What is your name?

My name is Chika Morkah

Did you grow up outside of the US? If So, what was it like growing up in your native country?

Yes, I did grow up outside of the US. I was born in Nigeria, from the eastern part of Nigeria. I grew up amongst boys so I didn’t do what girls would normally do growing up. Playing soccer, playing pranks on people and doing all kinds of sports. I am the last born in my family so I grew up around so many older people so I learnt a lot about life and saw some of it unfold.

How did you decide to attend a university outside of your native country?

My growing up contributed to my decision to travel outside of my native country for a higher education due to the early exposure I had knowledge and also diversity. My mom always taught us to love no matter the colour of the skin. She had a strong attachment to that belief because she grew up with british people who in the 1950s and 60s could have chosen to be slave drivers but were very kind to them despite the colour of their skin. She imparted that unto us her children so it stuck real strong. The school curriculum and the program was another thing that drew my attention the the outside world.

What were your first thoughts about coming to the United States? Did those change?

My first thoughts about coming to the US was a limited notion that people highly minded their business and you can easily cater to yourself. You have to ask for help when needed. The notions changed largely due to my personal experiences on arrival. I saw that most of my information was not accurate. It has been a good experience so far.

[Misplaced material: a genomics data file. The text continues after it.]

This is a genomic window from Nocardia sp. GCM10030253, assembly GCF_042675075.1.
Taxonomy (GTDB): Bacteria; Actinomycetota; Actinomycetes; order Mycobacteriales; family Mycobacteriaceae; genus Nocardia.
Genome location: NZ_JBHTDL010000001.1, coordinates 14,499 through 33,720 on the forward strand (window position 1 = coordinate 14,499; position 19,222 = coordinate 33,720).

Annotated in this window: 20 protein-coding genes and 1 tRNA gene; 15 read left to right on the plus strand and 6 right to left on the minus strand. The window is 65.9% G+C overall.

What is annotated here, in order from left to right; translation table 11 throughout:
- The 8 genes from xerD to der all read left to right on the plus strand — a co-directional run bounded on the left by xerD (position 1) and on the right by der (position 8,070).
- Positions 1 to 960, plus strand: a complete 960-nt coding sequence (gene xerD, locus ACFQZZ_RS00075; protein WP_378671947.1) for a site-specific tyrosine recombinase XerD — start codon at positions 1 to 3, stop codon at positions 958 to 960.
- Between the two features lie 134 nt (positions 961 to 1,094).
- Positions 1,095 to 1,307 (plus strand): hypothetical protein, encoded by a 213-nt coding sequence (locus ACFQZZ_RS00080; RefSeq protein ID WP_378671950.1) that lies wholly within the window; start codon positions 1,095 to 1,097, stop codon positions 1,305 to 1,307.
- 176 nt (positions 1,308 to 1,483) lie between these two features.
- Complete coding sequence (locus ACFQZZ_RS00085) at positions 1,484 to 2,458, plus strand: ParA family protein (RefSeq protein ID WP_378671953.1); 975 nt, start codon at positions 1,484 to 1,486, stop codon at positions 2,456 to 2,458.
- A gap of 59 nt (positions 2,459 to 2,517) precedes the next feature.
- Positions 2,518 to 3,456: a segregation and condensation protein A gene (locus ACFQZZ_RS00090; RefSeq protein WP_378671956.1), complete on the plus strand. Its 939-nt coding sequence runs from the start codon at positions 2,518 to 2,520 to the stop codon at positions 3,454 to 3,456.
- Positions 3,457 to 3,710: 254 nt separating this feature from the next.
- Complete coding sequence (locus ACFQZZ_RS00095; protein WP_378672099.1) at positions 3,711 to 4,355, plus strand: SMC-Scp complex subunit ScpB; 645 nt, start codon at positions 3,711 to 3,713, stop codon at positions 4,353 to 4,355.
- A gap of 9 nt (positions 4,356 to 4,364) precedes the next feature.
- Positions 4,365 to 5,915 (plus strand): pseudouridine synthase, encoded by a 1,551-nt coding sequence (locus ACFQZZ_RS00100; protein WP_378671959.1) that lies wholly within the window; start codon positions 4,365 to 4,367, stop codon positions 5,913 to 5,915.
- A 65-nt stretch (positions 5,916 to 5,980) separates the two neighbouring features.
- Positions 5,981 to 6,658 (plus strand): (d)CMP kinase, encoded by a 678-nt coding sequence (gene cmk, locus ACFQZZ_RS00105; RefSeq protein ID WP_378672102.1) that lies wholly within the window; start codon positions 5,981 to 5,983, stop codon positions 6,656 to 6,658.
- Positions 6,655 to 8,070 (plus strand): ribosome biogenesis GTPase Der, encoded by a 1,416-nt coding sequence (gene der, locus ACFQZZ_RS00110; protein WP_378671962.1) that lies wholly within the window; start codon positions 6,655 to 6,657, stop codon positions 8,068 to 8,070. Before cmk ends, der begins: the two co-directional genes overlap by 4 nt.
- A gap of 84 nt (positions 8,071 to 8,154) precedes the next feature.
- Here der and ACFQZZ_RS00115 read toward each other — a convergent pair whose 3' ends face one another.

Did you face any challenges transitioning to the US or to Cleveland?

I came straight from Nigeria to Cleveland without having to live in any other city in the US yet, from my journey to settling down into the Cleveland Hostel, it was a very smooth transition. Moving on to the culture….there was no shock at all…I already knew that there is a reliable bus system even if i don’t have a car and all i had to do was pay to get by, i already knew that i was coming into an entirely different system and structure of government so i had to make the adjustments in y mind before coming. So it was generally a smooth transition.

What Traditions or customs do you continue to practice?

The tradition of Humanity. Constantly reminding myself that we are all the same no matter the difference in culture and race, we are humans first before anything. In addition to loving people, sometimes it can be really difficult but with the grace of God and strength of character we can do it.

Why is it so important to welcome immigrants and refugees?

It helps create balance in lifestyle. It also creates options for people to adapt and interact with new cultures and traditions. We don’t have to accept them but accommodating them is a good way to grow and expand in knowledge. Nobody knows everything. We learn everyday.

Why is important to travel abroad?

Diversity. Exposure to all kinds and types of character, personality, lifestyle and cultures that exist are limitless. Nobody can really know everything, travelling is a good way to find the balance that we need in life because if we try to put ourselves in people’s’ shoes’ we might be able to understand better how they think, not to use it against them but to help nurture.